I’ve spent time lately helping salespeople understand the kinds of topic that CEO-style people want to hear, specific to when they permit a prospective rep to sit before them for five minutes, and do not ‘appear’ directly involved in your decision process.
I was reminded of a time fifteen or more years ago when, with English hostelries then shamefully shackled by sharia law drinking hours, we wandered passed a new fashion outlet in Nottingham’s Hockley. For its first day of trading it had a chap standing in the doorway encouraging customers to check out his store with the welcome “hello, I’m Ted Baker”.
The opportunity was too good to miss. After he showed us inside, I asked him “what’s your strategic vision then, Ted?” His eyes lit up and off he went like a firecracker. His main plan was to have his brand-name used as a generic clothing term. He cited the example of jeans and how (in the decade following the iconic ad where Nick Kamen strips in a launderette to Marvin Gaye’s I Heard It Through The Grapevine) people didn’t say ‘jeans’ in conversation, they instead said ‘Levi’s’. He had plans to make his style of shirt into such an item, and hoped people would say things like ‘tonight, I’ll wear my Ted’.
Now granted, on reflection the question I asked “Ted Baker” (real name Ray Kelvin) I was lucky to get away with. After all its wording was unsurprisingly fresh-faced-out-of-business-school. Yet with a more everyday English wording, such as:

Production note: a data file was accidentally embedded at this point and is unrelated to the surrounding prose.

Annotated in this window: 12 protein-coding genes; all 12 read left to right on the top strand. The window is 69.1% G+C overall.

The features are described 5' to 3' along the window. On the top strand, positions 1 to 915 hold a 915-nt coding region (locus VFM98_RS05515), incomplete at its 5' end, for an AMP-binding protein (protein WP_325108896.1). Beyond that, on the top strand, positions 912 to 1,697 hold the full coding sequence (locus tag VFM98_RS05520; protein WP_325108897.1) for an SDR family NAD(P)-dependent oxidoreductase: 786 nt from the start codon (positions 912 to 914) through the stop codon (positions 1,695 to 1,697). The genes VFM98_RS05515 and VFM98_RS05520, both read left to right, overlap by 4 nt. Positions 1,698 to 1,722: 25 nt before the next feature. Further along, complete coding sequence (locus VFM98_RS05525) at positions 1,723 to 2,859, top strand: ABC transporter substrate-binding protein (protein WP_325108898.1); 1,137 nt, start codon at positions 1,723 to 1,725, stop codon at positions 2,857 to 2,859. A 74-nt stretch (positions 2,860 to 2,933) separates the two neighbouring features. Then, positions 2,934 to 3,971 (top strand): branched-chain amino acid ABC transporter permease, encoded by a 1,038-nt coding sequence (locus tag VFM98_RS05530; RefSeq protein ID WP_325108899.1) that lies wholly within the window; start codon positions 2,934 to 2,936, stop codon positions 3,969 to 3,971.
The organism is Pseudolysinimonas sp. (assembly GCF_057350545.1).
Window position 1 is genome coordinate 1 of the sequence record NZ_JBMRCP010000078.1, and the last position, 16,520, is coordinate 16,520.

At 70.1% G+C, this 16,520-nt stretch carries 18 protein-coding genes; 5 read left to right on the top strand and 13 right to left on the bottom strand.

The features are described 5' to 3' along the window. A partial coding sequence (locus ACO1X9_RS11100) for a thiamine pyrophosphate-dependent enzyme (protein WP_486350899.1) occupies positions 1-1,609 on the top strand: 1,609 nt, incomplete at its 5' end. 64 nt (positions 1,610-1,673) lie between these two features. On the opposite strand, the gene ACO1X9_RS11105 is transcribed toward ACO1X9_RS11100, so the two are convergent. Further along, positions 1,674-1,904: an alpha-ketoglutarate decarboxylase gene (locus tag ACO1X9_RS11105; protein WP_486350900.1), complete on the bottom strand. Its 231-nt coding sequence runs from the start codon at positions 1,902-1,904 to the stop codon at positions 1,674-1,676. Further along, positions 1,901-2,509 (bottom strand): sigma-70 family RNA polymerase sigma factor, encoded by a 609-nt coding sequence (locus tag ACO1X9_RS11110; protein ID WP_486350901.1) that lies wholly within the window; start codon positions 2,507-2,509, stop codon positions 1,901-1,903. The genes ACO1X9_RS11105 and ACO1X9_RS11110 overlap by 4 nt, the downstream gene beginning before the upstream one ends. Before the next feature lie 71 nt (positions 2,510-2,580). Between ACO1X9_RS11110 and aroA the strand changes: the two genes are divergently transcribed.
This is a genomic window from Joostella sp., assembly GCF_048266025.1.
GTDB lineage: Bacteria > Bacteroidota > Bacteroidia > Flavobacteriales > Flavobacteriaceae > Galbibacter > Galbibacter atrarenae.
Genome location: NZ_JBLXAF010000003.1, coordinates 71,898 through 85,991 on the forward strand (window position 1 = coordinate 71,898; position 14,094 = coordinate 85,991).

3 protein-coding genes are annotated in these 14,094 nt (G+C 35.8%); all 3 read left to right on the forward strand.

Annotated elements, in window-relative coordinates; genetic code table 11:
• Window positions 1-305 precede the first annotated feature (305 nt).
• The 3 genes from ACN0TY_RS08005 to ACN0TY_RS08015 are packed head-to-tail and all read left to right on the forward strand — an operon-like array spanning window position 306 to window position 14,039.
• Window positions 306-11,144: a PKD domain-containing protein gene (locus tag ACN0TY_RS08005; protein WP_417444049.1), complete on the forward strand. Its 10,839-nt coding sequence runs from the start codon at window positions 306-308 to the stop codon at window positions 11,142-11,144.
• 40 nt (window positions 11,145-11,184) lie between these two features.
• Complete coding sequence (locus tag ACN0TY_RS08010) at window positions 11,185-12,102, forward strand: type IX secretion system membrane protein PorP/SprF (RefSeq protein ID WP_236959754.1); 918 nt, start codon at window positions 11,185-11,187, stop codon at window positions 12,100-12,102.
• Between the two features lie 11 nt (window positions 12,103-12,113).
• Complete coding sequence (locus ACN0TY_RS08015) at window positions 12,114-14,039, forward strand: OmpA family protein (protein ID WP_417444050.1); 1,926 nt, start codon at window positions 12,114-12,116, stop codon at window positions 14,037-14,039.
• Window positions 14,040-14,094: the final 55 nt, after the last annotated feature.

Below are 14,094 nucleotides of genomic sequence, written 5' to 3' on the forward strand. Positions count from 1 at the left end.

‘where are you headed with this’,
‘what’s your plan for global domination’ or
‘how will success look for you’,
the theme of the question is dynamite.
I have met the odd Chief Exec-style person that is bereft of vision, charisma or original thought, but most love to tell you how they’ll change the world. If you can press the right button, they will divulge all sorts of vital intel that you can leverage with other people of similar standing.
One way of doing this is next time you meet the very top person in your clients, is to get them talking about where they’re going and how they’re tackling the issues they are facing right now.
Then when you’re in front of a prospect CEO, drop such knowledge liberally in to the conversation in a way that adds value to your position without breaching any confidences.
Getting a CEO to open up isn’t as tough as you might imagine. You can use approaches like the three already mentioned, especially in a context of shaping your existing and future product delivery to them.
I also recently picked up a trio of wonderful ideas for when you’re short of time on this from (of all places) a music industry academic. I saw that each of these requests got the interviewee thinking hard and, as long as you frame them a touch less abruptly than he did, could really uncover gold for you I think:
- what’s you top 3 pieces of advice on …?
- if you had a bumper-sticker for your core beliefs, what would it be?
- what’s your Golden Rule?
And I’m sure you can build on this theme fairly easily.